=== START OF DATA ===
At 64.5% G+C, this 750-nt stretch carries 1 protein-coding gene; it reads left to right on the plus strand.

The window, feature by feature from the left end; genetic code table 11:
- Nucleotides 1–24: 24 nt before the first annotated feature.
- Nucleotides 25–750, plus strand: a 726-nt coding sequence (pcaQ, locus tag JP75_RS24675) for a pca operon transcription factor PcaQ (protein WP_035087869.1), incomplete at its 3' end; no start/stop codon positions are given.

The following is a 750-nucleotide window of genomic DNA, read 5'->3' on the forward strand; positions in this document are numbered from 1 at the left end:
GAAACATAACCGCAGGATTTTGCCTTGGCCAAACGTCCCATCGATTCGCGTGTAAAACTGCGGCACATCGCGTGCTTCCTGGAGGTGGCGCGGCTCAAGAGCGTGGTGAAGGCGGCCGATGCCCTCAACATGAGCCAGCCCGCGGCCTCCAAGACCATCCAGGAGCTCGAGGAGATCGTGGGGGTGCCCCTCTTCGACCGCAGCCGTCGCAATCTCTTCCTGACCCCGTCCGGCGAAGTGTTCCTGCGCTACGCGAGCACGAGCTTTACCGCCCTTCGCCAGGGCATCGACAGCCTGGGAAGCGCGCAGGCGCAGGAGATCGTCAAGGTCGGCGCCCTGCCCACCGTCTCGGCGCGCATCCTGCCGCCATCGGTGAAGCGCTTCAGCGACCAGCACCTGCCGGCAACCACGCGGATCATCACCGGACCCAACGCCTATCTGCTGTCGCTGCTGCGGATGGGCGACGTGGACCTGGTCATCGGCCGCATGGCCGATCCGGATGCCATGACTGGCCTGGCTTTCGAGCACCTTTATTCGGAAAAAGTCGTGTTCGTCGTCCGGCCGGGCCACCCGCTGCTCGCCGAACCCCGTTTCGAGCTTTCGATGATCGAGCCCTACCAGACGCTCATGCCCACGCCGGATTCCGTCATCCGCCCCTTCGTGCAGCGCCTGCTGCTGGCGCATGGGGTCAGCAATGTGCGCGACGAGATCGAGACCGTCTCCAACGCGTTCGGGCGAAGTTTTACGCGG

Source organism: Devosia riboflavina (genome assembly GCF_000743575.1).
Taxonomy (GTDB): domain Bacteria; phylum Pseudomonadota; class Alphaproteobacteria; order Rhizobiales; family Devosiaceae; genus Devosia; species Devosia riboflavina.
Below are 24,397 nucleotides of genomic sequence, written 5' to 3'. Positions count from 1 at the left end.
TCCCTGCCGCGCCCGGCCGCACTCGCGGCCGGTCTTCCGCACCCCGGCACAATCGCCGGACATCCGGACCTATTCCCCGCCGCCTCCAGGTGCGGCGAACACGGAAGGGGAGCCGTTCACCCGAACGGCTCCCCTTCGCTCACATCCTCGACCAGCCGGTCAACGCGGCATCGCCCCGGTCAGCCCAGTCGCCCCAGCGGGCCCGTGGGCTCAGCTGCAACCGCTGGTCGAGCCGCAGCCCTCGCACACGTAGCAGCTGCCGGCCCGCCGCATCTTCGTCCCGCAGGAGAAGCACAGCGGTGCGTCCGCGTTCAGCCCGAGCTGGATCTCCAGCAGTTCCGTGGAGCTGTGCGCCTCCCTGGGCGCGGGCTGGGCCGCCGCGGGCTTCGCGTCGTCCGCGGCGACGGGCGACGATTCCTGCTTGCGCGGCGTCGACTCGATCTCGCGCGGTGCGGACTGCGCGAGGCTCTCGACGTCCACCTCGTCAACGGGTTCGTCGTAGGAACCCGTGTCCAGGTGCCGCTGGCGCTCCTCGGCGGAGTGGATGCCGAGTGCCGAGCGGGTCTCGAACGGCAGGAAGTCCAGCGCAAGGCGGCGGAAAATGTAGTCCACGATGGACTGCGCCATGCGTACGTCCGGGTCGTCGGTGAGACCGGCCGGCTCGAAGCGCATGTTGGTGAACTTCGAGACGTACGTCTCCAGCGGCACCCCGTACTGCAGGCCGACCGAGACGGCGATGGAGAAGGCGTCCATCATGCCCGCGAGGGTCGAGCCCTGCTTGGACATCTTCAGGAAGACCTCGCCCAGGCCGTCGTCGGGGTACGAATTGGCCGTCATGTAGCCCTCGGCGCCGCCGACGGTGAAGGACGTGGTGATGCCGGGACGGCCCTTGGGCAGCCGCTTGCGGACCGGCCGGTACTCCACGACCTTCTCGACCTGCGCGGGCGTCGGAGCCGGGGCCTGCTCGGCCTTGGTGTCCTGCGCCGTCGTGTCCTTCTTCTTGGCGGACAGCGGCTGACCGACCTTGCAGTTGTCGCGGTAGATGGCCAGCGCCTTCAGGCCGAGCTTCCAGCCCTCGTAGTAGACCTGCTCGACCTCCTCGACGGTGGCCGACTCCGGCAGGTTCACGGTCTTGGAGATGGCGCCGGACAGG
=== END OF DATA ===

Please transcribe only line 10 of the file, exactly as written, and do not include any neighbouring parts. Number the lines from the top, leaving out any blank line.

TCCCTGCCGCGCCCGGCCGCACTCGCGGCCGGTCTTCCGCACCCCGGCACAATCGCCGGACATCCGGACCTATTCCCCGCCGCCTCCAGGTGCGGCGAACACGGAAGGGGAGCCGTTCACCCGAACGGCTCCCCTTCGCTCACATCCTCGACCAGCCGGTCAACGCGGCATCGCCCCGGTCAGCCCAGTCGCCCCAGCGGGCCCGTGGGCTCAGCTGCAACCGCTGGTCGAGCCGCAGCCCTCGCACACGTAGCAGCTGCCGGCCCGCCGCATCTTCGTCCCGCAGGAGAAGCACAGCGGTGCGTCCGCGTTCAGCCCGAGCTGGATCTCCAGCAGTTCCGTGGAGCTGTGCGCCTCCCTGGGCGCGGGCTGGGCCGCCGCGGGCTTCGCGTCGTCCGCGGCGACGGGCGACGATTCCTGCTTGCGCGGCGTCGACTCGATCTCGCGCGGTGCGGACTGCGCGAGGCTCTCGACGTCCACCTCGTCAACGGGTTCGTCGTAGGAACCCGTGTCCAGGTGCCGCTGGCGCTCCTCGGCGGAGTGGATGCCGAGTGCCGAGCGGGTCTCGAACGGCAGGAAGTCCAGCGCAAGGCGGCGGAAAATGTAGTCCACGATGGACTGCGCCATGCGTACGTCCGGGTCGTCGGTGAGACCGGCCGGCTCGAAGCGCATGTTGGTGAACTTCGAGACGTACGTCTCCAGCGGCACCCCGTACTGCAGGCCGACCGAGACGGCGATGGAGAAGGCGTCCATCATGCCCGCGAGGGTCGAGCCCTGCTTGGACATCTTCAGGAAGACCTCGCCCAGGCCGTCGTCGGGGTACGAATTGGCCGTCATGTAGCCCTCGGCGCCGCCGACGGTGAAGGACGTGGTGATGCCGGGACGGCCCTTGGGCAGCCGCTTGCGGACCGGCCGGTACTCCACGACCTTCTCGACCTGCGCGGGCGTCGGAGCCGGGGCCTGCTCGGCCTTGGTGTCCTGCGCCGTCGTGTCCTTCTTCTTGGCGGACAGCGGCTGACCGACCTTGCAGTTGTCGCGGTAGATGGCCAGCGCCTTCAGGCCGAGCTTCCAGCCCTCGTAGTAGACCTGCTCGACCTCCTCGACGGTGGCCGACTCCGGCAGGTTCACGGTCTTGGAGATGGCGCCGGACAGG